In the tradition of S.N.Goenka, vipassanā practice focuses on the deep interconnection between mind and body, which can be experienced directly by disciplined attention to the physical sensations that form the life of the body, and that continuously interconnect and condition the life of the mind.
Mahasati Meditation is another example of these practices.
Women have been quite prominent as teachers in the vipassanā movement. Though the formal Theravāda vipassanā tradition has been maintained by an almost exclusively male monastic tradition, nuns and non-monastic female adepts have played important roles, despite being completely absent or only noted in the background of the historical record. These teachers and practitioners expand the framework of vipassanā to incorporate the immanence of the female body and its innate opportunities for enlightenment through the cycles of its physiology and the emotions of marriage, childlessness, childbearing, child loss, and widowhood.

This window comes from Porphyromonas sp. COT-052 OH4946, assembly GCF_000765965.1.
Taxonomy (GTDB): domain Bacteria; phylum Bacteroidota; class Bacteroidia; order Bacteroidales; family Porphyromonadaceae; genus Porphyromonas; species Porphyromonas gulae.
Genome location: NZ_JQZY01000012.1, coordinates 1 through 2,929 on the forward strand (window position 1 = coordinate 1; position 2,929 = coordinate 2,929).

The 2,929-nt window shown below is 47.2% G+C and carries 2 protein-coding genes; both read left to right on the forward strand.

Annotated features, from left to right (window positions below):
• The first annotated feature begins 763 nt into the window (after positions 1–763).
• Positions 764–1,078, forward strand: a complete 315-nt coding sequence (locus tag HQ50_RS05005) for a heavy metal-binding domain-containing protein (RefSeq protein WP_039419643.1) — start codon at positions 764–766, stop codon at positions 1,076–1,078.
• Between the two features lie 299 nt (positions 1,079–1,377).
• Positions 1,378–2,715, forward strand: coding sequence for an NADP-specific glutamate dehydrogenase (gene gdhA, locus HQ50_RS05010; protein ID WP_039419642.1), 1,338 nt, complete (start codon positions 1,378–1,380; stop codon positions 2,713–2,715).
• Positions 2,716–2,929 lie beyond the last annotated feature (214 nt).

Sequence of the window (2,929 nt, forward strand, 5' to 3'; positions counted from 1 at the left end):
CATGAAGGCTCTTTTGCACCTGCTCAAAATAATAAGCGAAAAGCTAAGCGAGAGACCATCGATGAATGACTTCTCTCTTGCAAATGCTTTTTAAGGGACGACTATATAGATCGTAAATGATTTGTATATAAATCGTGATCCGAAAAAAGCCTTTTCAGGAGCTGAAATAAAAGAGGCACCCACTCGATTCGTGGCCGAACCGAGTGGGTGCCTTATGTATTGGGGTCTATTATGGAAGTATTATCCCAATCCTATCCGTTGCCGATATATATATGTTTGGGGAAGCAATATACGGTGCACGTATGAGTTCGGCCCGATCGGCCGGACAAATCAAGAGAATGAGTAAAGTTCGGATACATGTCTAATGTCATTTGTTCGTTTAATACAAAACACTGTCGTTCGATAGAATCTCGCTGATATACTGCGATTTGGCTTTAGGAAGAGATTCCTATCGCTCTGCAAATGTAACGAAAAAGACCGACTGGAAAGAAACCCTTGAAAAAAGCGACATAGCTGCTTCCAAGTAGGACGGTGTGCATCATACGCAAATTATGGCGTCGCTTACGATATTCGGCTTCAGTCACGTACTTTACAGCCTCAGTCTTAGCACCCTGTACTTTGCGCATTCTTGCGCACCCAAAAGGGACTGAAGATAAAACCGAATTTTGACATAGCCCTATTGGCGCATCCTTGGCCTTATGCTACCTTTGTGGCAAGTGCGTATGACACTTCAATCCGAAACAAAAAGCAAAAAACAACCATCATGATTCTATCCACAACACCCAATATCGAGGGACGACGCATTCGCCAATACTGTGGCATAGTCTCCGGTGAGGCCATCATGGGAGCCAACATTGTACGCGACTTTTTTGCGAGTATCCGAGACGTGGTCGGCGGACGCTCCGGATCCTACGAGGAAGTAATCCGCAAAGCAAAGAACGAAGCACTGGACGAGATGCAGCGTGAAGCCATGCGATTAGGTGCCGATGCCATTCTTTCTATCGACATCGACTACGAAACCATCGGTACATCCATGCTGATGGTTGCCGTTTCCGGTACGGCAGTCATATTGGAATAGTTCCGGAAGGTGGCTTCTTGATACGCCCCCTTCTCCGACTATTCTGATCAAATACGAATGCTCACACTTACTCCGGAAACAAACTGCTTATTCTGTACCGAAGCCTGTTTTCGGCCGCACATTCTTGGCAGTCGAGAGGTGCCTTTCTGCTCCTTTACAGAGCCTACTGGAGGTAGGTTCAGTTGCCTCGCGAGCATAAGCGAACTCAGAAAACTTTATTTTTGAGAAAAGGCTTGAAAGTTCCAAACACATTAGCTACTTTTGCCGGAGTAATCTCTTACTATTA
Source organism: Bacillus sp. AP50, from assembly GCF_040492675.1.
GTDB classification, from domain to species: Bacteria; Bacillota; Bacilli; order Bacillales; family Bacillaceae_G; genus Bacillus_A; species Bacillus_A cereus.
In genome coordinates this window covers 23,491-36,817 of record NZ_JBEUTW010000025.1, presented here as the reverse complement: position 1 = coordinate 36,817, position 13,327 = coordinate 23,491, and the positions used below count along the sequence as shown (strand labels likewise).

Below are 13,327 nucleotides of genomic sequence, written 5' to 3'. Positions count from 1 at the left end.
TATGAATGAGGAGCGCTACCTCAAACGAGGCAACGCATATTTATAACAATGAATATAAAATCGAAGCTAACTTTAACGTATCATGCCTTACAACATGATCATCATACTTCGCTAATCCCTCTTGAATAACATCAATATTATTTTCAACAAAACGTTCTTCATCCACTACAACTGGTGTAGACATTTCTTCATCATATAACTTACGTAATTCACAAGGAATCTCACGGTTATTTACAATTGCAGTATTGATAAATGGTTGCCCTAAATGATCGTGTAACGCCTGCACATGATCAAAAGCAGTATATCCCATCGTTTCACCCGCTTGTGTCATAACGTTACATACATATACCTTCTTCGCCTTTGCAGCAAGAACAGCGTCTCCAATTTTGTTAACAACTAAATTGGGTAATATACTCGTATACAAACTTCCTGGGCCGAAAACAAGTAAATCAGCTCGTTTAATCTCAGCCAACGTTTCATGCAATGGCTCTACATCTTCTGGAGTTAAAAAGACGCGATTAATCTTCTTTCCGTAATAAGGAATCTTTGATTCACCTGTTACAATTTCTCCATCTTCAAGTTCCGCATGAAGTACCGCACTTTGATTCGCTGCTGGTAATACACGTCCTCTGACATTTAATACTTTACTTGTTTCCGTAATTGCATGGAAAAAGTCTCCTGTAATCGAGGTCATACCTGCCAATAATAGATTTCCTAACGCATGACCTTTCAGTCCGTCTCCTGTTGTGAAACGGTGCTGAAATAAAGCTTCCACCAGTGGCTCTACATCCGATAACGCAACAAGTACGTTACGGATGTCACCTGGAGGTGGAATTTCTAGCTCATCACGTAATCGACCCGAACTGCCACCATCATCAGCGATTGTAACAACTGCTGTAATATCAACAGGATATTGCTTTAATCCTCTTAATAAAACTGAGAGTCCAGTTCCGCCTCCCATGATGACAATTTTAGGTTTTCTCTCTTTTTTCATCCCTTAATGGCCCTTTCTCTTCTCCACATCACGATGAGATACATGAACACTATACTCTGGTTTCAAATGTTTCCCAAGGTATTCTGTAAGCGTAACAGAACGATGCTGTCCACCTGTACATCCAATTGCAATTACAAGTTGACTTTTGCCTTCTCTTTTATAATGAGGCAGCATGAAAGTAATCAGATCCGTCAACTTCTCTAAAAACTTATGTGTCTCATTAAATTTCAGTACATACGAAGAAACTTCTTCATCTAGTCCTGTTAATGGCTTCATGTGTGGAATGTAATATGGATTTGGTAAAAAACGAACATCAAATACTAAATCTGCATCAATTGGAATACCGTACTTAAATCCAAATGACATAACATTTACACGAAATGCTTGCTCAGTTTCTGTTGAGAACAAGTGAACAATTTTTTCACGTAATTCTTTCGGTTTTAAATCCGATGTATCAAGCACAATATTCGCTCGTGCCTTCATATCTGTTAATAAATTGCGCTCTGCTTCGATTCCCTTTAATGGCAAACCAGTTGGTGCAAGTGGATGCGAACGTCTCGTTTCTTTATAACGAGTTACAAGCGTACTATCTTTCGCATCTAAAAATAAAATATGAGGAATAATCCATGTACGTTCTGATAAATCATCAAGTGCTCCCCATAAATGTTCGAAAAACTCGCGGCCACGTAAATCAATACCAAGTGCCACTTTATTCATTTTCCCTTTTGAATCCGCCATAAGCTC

The modern Indian teacher Dipa Ma, a student of Anagarika Munindra, was one of the first female Asian masters to be invited to teach in America. As a widowed, single mother, Dipa Ma was a householder (non-monastic) who exemplified liberation and taught vipassanā as not only a retreat practice but also a lifestyle. Her message to women and men was you don't have to leave your family to reach high states of spiritual understanding, and she taught a radical inclusiveness. She encouraged women who were mothers of young children to practice vipassanā through the daily activities of mothering. She once said to Joseph Goldstein that "Women have an advantage over men because they have more supple minds... It may be difficult for men to understand this, because they are men." When asked if there was any hope for men, she replied "The Buddha was a man, and Jesus was a man. So there is hope for you."